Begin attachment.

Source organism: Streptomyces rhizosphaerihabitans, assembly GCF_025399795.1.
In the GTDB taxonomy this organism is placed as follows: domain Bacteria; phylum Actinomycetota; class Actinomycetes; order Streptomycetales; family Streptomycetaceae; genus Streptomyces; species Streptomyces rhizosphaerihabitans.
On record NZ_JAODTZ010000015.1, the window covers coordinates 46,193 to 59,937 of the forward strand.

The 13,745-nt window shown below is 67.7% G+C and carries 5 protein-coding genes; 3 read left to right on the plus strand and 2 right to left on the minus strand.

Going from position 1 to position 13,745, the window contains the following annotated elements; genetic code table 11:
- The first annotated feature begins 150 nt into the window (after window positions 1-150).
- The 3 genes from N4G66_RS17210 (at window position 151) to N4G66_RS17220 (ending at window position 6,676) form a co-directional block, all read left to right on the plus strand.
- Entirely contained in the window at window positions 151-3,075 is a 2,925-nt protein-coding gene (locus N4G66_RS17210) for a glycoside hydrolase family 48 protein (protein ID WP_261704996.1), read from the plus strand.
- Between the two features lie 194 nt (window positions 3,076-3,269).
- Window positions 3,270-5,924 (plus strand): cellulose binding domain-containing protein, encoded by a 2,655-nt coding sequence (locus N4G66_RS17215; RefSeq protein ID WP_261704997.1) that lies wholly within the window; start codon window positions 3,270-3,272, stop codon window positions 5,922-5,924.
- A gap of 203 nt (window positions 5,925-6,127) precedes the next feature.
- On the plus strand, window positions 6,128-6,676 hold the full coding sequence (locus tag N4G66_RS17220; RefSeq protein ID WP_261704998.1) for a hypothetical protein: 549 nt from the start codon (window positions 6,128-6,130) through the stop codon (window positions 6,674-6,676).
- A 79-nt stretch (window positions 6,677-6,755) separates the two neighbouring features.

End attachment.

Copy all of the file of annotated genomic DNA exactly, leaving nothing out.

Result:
Source organism: Streptomyces rhizosphaerihabitans, assembly GCF_025399795.1.
In the GTDB taxonomy this organism is placed as follows: domain Bacteria; phylum Actinomycetota; class Actinomycetes; order Streptomycetales; family Streptomycetaceae; genus Streptomyces; species Streptomyces rhizosphaerihabitans.
On record NZ_JAODTZ010000015.1, the window covers coordinates 46,193 to 59,937 of the forward strand.

The 13,745-nt window shown below is 67.7% G+C and carries 5 protein-coding genes; 3 read left to right on the plus strand and 2 right to left on the minus strand.

Going from position 1 to position 13,745, the window contains the following annotated elements; genetic code table 11:
- The first annotated feature begins 150 nt into the window (after window positions 1-150).
- The 3 genes from N4G66_RS17210 (at window position 151) to N4G66_RS17220 (ending at window position 6,676) form a co-directional block, all read left to right on the plus strand.
- Entirely contained in the window at window positions 151-3,075 is a 2,925-nt protein-coding gene (locus N4G66_RS17210) for a glycoside hydrolase family 48 protein (protein ID WP_261704996.1), read from the plus strand.
- Between the two features lie 194 nt (window positions 3,076-3,269).
- Window positions 3,270-5,924 (plus strand): cellulose binding domain-containing protein, encoded by a 2,655-nt coding sequence (locus N4G66_RS17215; RefSeq protein ID WP_261704997.1) that lies wholly within the window; start codon window positions 3,270-3,272, stop codon window positions 5,922-5,924.
- A gap of 203 nt (window positions 5,925-6,127) precedes the next feature.
- On the plus strand, window positions 6,128-6,676 hold the full coding sequence (locus tag N4G66_RS17220; RefSeq protein ID WP_261704998.1) for a hypothetical protein: 549 nt from the start codon (window positions 6,128-6,130) through the stop codon (window positions 6,674-6,676).
- A 79-nt stretch (window positions 6,677-6,755) separates the two neighbouring features.